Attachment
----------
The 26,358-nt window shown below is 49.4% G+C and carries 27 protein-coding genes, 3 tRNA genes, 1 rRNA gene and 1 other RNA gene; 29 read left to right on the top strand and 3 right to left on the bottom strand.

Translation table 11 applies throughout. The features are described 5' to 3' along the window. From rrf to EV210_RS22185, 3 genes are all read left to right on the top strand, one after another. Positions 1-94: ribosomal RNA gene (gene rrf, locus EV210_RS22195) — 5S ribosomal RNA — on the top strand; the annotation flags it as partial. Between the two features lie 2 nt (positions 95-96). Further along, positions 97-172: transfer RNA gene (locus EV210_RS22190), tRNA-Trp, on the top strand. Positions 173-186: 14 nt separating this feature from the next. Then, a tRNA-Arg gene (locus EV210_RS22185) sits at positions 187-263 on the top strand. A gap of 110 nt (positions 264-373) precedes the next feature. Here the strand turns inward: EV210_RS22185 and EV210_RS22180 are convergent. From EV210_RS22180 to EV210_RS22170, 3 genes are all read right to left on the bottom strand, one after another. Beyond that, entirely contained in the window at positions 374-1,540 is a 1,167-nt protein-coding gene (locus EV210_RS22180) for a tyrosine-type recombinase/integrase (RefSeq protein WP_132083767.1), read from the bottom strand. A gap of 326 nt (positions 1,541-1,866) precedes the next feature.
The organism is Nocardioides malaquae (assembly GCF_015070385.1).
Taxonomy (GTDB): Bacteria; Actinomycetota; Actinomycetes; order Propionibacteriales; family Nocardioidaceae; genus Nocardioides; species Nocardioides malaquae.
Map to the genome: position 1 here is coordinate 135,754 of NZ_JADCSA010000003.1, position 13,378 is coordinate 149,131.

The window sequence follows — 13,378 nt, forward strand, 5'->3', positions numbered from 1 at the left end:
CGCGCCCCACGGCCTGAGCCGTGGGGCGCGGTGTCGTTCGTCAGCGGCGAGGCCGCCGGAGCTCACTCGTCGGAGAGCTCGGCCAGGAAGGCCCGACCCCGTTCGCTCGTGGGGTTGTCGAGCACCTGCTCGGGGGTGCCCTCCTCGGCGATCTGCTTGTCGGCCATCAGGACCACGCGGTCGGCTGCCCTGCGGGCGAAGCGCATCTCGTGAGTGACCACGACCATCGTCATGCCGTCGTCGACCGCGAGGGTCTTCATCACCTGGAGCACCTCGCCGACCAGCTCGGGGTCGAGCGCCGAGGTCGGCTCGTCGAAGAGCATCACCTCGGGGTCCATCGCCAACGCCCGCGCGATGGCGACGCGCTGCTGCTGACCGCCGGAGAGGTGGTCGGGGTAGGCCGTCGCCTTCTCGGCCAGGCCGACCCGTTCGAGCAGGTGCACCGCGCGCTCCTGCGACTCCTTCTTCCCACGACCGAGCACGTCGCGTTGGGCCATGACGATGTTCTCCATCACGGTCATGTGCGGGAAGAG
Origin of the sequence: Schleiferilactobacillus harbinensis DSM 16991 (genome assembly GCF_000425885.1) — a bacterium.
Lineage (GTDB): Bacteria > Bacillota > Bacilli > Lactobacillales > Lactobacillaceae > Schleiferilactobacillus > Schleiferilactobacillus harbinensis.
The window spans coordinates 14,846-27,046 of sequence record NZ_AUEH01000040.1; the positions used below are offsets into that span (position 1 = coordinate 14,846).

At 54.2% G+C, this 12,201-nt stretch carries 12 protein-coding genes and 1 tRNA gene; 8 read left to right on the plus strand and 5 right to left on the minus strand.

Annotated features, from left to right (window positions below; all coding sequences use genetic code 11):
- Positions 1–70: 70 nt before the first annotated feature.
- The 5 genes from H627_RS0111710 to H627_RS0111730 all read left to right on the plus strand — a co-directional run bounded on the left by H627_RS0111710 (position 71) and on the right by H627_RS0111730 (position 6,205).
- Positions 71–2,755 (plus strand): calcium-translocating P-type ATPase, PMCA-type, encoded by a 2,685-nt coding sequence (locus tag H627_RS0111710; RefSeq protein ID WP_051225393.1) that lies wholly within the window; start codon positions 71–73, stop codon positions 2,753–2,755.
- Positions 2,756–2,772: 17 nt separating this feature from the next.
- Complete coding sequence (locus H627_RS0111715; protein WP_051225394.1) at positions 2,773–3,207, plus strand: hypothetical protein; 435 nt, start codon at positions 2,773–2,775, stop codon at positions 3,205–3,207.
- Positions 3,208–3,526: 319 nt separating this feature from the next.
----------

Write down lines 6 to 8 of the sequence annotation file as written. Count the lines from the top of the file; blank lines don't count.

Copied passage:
The window sequence follows — 13,378 nt, forward strand, 5'->3', positions numbered from 1 at the left end:
CGCGCCCCACGGCCTGAGCCGTGGGGCGCGGTGTCGTTCGTCAGCGGCGAGGCCGCCGGAGCTCACTCGTCGGAGAGCTCGGCCAGGAAGGCCCGACCCCGTTCGCTCGTGGGGTTGTCGAGCACCTGCTCGGGGGTGCCCTCCTCGGCGATCTGCTTGTCGGCCATCAGGACCACGCGGTCGGCTGCCCTGCGGGCGAAGCGCATCTCGTGAGTGACCACGACCATCGTCATGCCGTCGTCGACCGCGAGGGTCTTCATCACCTGGAGCACCTCGCCGACCAGCTCGGGGTCGAGCGCCGAGGTCGGCTCGTCGAAGAGCATCACCTCGGGGTCCATCGCCAACGCCCGCGCGATGGCGACGCGCTGCTGCTGACCGCCGGAGAGGTGGTCGGGGTAGGCCGTCGCCTTCTCGGCCAGGCCGACCCGTTCGAGCAGGTGCACCGCGCGCTCCTGCGACTCCTTCTTCCCACGACCGAGCACGTCGCGTTGGGCCATGACGATGTTCTCCATCACGGTCATGTGCGGGAAGAG
Origin of the sequence: Schleiferilactobacillus harbinensis DSM 16991 (genome assembly GCF_000425885.1) — a bacterium.